While Secret Prague turns a spotlight on tiny details, 111 Place directs you to grander sights: a creepy cemetery, a historically significant pub, outstanding architecture, and unusual museums. With full-page color photos and well-written descriptions, this book is an amusing way to learn more about the places that attract both locals and tourists.

Each description includes the address as well as super-handy suggestions for using public transportation, as well as an added tip that might be a historical fun fact, another cool sight to see in the same area, or advice on where to grab a snack and drink nearby. We like to pull this book out on the weekend, open to a random page, and build our Saturday afternoon around what we find. {more}

You don’t always have to go out to the edge of Prague, or search for obscure spots in the city centre, to discover something new. Even the best-known places in the city can surprise you. All you have to do is look at things from a different angle. — Matej Cerny & Marie Perinova

Prague: A Cultural History - Richard Burton

> Richard D.E. Burton

This essay collection offers an entirely different approach to travel. Rather than photos and the logistics of sightseeing, this book delves into the significance and history of various aspects of Czech culture.

Written with intelligence and insight, it delves into Jewish history in Prague (including the legend of the golem), Vyšehrad castle, the legacy of Franz Kafka, Czech theater and music, the significance of the architecture, life under communism, the drama of the Velvet Revolution, and more.

If Artel Style is narrated by your hip friend, then the details in A Cultural History are told to you by everybody’s favorite professor: knowledgable, accessible, and an erudite storyteller. You can enjoy this book without ever setting foot in Prague, and if (when?) you do visit, these essays will deepen your understanding of famous spots like Prague Castle, the National Theater, Wenceslas Square, and more. {more}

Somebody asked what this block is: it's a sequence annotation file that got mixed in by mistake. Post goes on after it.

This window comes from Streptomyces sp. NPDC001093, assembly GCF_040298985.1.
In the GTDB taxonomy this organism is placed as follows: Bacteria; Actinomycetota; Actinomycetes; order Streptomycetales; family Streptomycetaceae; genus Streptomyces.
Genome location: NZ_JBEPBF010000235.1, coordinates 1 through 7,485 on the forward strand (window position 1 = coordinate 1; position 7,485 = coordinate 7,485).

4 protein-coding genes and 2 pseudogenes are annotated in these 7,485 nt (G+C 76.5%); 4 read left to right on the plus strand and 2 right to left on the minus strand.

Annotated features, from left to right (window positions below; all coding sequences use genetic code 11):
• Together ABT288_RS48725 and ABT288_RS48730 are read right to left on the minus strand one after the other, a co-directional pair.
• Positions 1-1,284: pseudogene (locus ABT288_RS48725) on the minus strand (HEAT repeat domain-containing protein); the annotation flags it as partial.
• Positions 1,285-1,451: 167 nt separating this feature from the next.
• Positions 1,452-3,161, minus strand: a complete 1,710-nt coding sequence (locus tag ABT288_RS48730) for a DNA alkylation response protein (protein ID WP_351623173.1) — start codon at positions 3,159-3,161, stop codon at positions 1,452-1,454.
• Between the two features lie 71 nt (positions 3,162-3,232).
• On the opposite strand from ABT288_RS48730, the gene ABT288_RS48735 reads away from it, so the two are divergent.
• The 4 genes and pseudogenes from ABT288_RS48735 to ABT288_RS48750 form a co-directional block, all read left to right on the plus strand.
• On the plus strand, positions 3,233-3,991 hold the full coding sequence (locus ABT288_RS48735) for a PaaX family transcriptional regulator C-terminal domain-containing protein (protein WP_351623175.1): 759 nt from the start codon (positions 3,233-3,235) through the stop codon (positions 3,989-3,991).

Visible from everywhere during the day, and now also dramatically floodlit at night, the cathedral and castle haunt the imagination of Prague… — Richard D.E. Burton

Honest Guide: Prague - Janek Rubeš, Honza Mikulka, Eliška Podzimková

Honest Guide Prague
> Janek Rubeš, Honza Mikulka, Eliška Podzimková

This scrappy guidebook with a quirky, friendly design is your local escort to all the best stuff to do in Prague. From the funky must-ride paternoster elevator to ‘secret’ cocktail bars and the best places for Czech grub, this is the book for travelers who want to hobnob with locals. Author Janek Rubeš and his creative partner (and friend) Honza Mikulka, are known as ‘the patron saints of Prague tourism.’ You can get hear and see their recommendations on the very practical and entertaining YouTube channel Honest Guide.

This book consolidates some of their favorite places in one handy manual you can easily tuck into your backpack. Each recommendation includes a text description with obvious affection for the city and a full-page color photo. There are also a handful of charming illustrations — by Eliška Podzimková — that give the guide a personal, handmade feel. This is the exact opposite of corporate, one-size-fits-all tourism, and we are 100% here for that.

Pro tip: You can order this book online and have it delivered to your hotel, so it’s waiting for you at the start of your Prague adventures. {more}

We love Prague and hate Prague. Prague is beautiful and ugly, empty and overcrowded, cheap and overpriced… all at the same time! It doesn’t only have two faces, it has more than a million… We were all born and raised in Prague and have tried to discover as much of it as we could every day since the day we were born. — Janek Rubeš

Faces of Vyšehrad - Petr Kučera

Faces of Vyšehrad
> Petr Kučera

This compact guide to the park and castle ruins of Vyšehrad is only available at the visitors center in the park. We included it so that when you visit Prague, you’ll know to stop by the little office — tucked inside the ancient fortification walls — to pick up a copy (just 90 Czech crowns… about $4).